When hundreds of Connecticut nursing-home workers went on strike this summer, some committed “alarming, malicious events of apparent sabotage . . . that placed the health of many residents in immediate danger,” according to legal testimony to the United States District Court of Connecticut.
Some of the workers even endangered the lives of elderly patients, but now, their union allies are fighting to get them their old jobs back. This case is no exception: In both the private and the public sector, unions protect the jobs of all their members, even those who have done something wrong, inappropriate, dangerous, or criminal.
The trouble in Connecticut began last year, when Healthbridge Management tried to negotiate a new contract with employees at five of their nursing homes, where all workers are members of the Service Employees International Union. These workers wanted the company to contribute more toward their pensions, and they also demanded free health care for their entire families. Those demands were “pretty significant,” and if Healthbridge had given the union workers everything they wanted, it might have been forced to go out of business, said Zach Janowski, an investigative reporter for the Connecticut-based Yankee Institute who has been following the story closely.
After months of negotiations, Healthbridge gave its best, last, and final offer, but the union decided to go on strike regardless on July 3, 2012. What happened next was appalling. Janowski summarized the attitude of the union members: “We want something from this company, and these elderly people are less important than the things we want. Therefore, we’re going to put people in danger for the sake of trying to get more money and benefits.”
Union members wreaked havoc as they left. Some reportedly scrambled or removed the identification of elderly residents with dementia or Alzheimer’s, even though patients could have died from receiving the wrong drugs, food, or medical procedures. Reports to the Connecticut Department of Health indicate that someone had tampered with mechanical lifts by dismantling and hiding a critical structural component. Elderly patients could easily have fallen off the lifts to their death.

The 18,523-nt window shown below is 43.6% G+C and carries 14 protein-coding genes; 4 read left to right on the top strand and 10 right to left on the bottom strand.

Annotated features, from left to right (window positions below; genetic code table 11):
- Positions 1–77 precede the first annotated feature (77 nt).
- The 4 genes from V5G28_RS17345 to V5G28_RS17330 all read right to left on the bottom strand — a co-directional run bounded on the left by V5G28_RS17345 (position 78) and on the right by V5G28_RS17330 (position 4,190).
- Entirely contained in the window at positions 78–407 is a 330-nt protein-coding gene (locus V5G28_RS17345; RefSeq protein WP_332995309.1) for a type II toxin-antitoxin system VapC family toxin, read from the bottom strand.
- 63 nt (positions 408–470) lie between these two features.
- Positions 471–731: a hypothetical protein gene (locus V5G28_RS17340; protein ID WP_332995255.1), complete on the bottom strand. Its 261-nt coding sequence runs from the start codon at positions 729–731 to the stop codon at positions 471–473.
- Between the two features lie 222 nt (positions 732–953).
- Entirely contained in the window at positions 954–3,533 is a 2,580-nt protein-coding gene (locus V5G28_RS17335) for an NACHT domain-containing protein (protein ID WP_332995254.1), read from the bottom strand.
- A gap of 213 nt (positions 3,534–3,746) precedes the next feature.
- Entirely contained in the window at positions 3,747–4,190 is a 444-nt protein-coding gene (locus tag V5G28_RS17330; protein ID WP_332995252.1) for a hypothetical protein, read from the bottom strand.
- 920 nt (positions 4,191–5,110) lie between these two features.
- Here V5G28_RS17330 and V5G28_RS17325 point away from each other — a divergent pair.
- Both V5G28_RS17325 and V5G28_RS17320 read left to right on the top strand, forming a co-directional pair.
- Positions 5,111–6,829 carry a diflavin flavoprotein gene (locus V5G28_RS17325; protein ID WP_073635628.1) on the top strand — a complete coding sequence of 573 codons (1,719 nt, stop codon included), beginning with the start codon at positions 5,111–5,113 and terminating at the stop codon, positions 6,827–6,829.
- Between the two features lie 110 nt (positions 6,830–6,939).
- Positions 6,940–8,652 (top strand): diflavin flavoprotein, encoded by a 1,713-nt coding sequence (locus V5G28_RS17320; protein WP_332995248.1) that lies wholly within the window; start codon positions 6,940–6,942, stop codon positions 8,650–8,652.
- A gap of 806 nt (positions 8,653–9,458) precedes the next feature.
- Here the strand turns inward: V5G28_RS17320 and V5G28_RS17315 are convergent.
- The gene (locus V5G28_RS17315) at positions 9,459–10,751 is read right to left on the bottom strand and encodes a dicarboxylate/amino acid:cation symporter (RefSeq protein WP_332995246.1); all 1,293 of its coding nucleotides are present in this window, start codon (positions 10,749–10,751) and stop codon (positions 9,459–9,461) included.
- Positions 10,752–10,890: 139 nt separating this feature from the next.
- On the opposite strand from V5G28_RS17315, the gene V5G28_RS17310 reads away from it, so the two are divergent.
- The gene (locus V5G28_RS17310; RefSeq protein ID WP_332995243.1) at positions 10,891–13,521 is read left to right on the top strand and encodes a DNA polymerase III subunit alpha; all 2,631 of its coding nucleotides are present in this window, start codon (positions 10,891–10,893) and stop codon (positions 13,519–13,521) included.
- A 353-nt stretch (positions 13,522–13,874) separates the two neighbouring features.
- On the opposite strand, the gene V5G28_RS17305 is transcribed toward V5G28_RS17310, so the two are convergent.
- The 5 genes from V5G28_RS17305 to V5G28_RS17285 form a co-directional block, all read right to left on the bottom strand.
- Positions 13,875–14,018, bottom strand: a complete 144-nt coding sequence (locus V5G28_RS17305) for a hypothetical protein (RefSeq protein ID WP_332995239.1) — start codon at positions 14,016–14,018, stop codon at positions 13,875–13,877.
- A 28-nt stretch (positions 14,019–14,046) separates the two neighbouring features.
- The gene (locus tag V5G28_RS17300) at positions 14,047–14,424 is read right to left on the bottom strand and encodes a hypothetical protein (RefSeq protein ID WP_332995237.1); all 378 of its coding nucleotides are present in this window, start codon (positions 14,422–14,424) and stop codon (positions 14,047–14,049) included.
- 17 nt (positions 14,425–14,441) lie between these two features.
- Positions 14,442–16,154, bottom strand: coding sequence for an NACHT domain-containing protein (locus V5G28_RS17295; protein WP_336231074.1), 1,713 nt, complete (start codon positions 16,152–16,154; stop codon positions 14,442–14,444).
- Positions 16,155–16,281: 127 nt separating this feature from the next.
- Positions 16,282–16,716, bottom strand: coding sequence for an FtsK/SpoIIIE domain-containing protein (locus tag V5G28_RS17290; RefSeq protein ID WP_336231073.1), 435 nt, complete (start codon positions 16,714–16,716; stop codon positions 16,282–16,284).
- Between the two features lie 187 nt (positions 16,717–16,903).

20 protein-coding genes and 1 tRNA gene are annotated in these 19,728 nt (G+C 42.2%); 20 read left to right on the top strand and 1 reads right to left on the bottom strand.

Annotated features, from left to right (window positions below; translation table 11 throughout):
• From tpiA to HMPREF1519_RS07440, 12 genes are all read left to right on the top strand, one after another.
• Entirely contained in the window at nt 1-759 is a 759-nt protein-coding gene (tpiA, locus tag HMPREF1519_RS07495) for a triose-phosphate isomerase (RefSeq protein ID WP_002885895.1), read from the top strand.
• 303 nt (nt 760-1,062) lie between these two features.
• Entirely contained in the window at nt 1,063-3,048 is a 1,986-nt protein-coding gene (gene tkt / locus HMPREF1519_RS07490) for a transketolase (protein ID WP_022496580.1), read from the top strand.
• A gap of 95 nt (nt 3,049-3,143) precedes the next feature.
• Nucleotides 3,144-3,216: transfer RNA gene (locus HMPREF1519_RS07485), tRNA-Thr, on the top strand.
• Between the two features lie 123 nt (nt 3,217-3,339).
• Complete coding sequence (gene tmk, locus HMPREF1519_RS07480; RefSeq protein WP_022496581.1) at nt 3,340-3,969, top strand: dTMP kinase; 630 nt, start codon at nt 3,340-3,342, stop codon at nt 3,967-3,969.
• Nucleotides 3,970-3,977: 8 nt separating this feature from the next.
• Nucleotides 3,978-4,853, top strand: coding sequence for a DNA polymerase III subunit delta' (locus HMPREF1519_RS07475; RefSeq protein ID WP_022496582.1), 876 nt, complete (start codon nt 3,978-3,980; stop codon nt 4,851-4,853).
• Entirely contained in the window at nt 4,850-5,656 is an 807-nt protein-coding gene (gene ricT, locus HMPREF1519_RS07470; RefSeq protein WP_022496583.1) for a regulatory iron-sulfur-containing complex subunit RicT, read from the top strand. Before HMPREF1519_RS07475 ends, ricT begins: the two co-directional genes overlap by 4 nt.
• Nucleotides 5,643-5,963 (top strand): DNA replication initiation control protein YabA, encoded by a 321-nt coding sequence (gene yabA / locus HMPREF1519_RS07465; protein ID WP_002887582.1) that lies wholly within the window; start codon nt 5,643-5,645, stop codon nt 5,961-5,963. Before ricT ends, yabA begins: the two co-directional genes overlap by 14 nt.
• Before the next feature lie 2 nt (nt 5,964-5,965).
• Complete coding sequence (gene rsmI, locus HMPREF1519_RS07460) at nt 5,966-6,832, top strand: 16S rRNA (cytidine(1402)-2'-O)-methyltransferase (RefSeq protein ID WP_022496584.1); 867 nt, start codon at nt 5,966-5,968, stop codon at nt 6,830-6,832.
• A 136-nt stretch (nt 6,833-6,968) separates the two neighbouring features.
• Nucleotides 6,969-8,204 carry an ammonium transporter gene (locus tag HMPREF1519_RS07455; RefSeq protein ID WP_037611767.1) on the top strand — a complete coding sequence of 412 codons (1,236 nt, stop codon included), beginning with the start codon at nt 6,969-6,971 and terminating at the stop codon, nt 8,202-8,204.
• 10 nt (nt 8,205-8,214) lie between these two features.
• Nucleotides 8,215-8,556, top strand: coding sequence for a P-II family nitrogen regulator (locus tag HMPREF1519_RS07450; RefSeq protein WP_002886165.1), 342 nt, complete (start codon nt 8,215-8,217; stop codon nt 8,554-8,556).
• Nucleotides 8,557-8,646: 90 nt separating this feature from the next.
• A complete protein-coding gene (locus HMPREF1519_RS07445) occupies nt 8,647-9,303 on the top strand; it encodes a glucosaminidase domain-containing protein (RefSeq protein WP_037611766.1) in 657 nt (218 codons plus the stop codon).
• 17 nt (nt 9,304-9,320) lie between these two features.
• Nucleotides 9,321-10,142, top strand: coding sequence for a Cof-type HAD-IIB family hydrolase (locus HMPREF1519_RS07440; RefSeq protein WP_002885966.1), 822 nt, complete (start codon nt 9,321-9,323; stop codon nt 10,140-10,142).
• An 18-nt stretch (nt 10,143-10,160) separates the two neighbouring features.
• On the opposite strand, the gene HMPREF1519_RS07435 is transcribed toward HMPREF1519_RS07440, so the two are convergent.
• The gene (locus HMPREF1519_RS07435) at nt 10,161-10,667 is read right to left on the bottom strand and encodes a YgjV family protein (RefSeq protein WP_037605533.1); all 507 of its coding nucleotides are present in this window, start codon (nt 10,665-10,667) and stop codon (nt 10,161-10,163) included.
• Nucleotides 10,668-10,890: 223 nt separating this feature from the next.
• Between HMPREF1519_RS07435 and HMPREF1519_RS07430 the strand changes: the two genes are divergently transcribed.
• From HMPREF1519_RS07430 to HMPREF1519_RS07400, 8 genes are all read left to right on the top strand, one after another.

The initial police report on the sabotage at Healthbridge stated that “there are no suspects [but] the persons involved are presumed to be employees who are part of a protest.” No one has been caught or punished yet. Meanwhile, the striking SEIU members have reportedly continued to make trouble. One man whose wife lives in the home talked to National Review Online, but he refused to give his name because union members have threatened his wife.
“They said, ‘If you care about the well-being of your wife . . . ’” he recounts. “You can read into that as you want to. I read into that a threat. I don’t want to get involved. My wife is helpless.” He adds: “Some of the people who work there just weren’t the kind of people that I’d want to be associated with, period. There were some good ones, but a lot of bad ones.”
Despite union members’ reprehensible behavior, the SEIU went to bat for its workers. The union took the case to the National Labor Relations Board, which then sought to force Healthbridge to rehire all 600 striking SEIU members regardless of their behavior.